SOPs are also incredibly valuable for helping business owners maintain compliance with safety standards. Having an established set of procedures allows you to minimize the risk of accidents and hazards. Plus, you are more likely to keep your team members safe on the job, which reduces the threat of workers’ compensation and negligence lawsuits.

Why do you need to put your SOPs in a manual?

A standard operating procedure manual is a handbook that includes every set of written instructions for the most important tasks in your business. In other words, an SOP manual contains all of the individual SOPs for your business in one place. Team members can reference the SOP manual when they have questions about the correct method for completing a task. At Great Lakes Advisory, we do the heavy lifting of creating SOPs and organizing them into SOP manuals so you can focus on growing your business.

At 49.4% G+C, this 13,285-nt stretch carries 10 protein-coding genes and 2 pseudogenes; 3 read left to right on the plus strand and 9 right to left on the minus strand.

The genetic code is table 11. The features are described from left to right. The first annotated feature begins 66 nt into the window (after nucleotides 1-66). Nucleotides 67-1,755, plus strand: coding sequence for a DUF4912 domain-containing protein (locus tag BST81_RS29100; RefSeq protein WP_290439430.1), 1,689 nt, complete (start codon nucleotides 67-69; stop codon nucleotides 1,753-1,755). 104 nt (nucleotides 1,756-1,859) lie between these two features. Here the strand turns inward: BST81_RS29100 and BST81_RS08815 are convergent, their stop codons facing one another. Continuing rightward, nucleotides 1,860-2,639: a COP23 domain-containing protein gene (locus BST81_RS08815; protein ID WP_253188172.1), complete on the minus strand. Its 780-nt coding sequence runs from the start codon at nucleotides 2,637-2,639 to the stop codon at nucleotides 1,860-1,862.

The reality is individual SOPs are written over time as your business evolves. SOPs are also written by different leaders within your company who are responsible for different facets of your business. As a result, SOPs are sometimes hard to locate within a business. They may be located on different servers or even in different offices. Plus, existing SOPs can even contradict each another if they were written over the course of several years.

Creating SOP manuals allows you to consolidate all the individual SOPs of your business and ensure they are consistent and don’t contradict one another. An SOP manual is a guidebook your business can follow in order to comply with regulations and stay in alignment with industry best practices.